To the Council of New Hampshire.
Bennington, August 18, 1777.
Gentlemen — I congratulate you on the late success of your troops under my command, by express. I propose to give you a brief account of my proceedings since I wrote to you last. I left Manchester, Vt., on the 8th instant, and arrived here on the 9th. The 13th I was informed that a party of Indians were at Cambridge, which is twelve miles distant from this place, on their march thither. I detached Col. Gregg, with two hundred men under his command, to stop their march. In the evening I had information, by express, that there was a large body of the enemy on their way, with field pieces, in order to march through the country, commanded by Governor Skene. The 14th I marched with my brigade, and a portion of the State militia, to oppose them, and cover Gregg’s retreat, who found himself unable to withstand their superior numbers. About four miles from this town I accordingly met him on his return, and the enemy in close pursuit of him, within a half mile of his rear ; but when they discovered me, they presently halted on a very advantageous piece of ground.
I drew up my little army on an eminence in view of their encampment, — but could not bring them to an engagement. I marched back about a mile, and there encamped. I sent a few men to skirmish with them, who killed thirty of them, with two Indian chiefs. The 15th it rained all day ; I sent out parties to harass them.
The 16th I was joined by this State’s (Vt.) militia, and those of Berkshire county. I divided my army into three divisions, and sent Lieut. Col. Nichols with two hundred and fifty men on the rear of their left wing, Colonel Herrick on the rear of their right, ordered, when joined, to attack the same. In the meantime I sent three hundred men to oppose the enemy’s front, to draw their attention that way. Soon after I detached Colonels Hubbard and Stickney on their right wing, with two hundred men, to attack that part ; all which plans had their desired effect. Colonel Nichols sent me word that he stood in need of a reinforcement, which I readily granted, consisting of one hundred men ; at which time he commenced the attack precisely at three o’clock in the afternoon, which was followed by all the rest. I pushed forward the remainder with all speed.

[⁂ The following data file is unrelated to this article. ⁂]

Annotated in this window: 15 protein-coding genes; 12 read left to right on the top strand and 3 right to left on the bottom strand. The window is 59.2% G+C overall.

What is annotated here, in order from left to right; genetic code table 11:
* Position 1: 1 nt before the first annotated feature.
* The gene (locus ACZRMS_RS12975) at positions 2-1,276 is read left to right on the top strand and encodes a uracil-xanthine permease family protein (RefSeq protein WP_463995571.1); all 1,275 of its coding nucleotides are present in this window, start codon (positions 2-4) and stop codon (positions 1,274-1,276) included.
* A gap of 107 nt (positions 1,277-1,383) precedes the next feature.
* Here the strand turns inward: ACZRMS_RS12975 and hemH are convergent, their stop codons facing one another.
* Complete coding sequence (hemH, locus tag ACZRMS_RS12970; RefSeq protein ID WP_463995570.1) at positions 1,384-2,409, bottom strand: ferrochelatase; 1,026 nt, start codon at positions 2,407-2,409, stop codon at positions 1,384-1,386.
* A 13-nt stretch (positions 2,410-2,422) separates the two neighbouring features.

Our people behaved with the greatest spirit and bravery imaginable. Had they been Alexanders, or Charleses of Sweden, they could not have behaved better.
The action lasted two hours; at the expiration of which time we forced their breastworks, at the muzzle of their guns; took two pieces of brass cannon, with a number of prisoners; but before I could get them into proper form again, I received intelligence that there was a large reinforcement within two miles of us, on their march, which occasioned us to renew our attack ; but, luckily for us, Colonel Warner’s regiment came up, which put a stop to their career. We soon rallied, and in a few minutes the action began very warm and desperate, which lasted until night. We used their cannon against them, which proved of great service to us.
At sunset we obliged them to retreat a second time; we pursued them till dark, when I was obliged to halt for fear of killing our men.
We recovered two pieces more of their cannon, together with all their baggage, a number of horses, carriages, &c.; killed upward of two hundred of the enemy in the field of battle.
The number of wounded is not yet known, as they are scattered about in many places. I have one lieutenant colonel, since dead (Colonel Baum), one major, seven captains, fourteen lieutenants, four ensigns, two cornets, one judge advocate, one baron, two Canadian officers, six sergeants, one aide-de-camp, one Hessian chaplain, three Hessian surgeons, and seven hundred prisoners.
I inclose you a copy of General Burgoyne’s instructions to Colonel Baum, who commanded the detachment that engaged us. Our wounded are forty-two — ten privates and four officers, belonging to my brigade; one dead. The dead and wounded in the other corps I do not know, as they have not brought in their returns yet.
I am, Gentlemen, with the greatest regard, your most obedient and humble servant,
Brigadier General Commanding. P. S.
I think in this action we have returned the enemy a proper compliment for their Hubbardston engagement.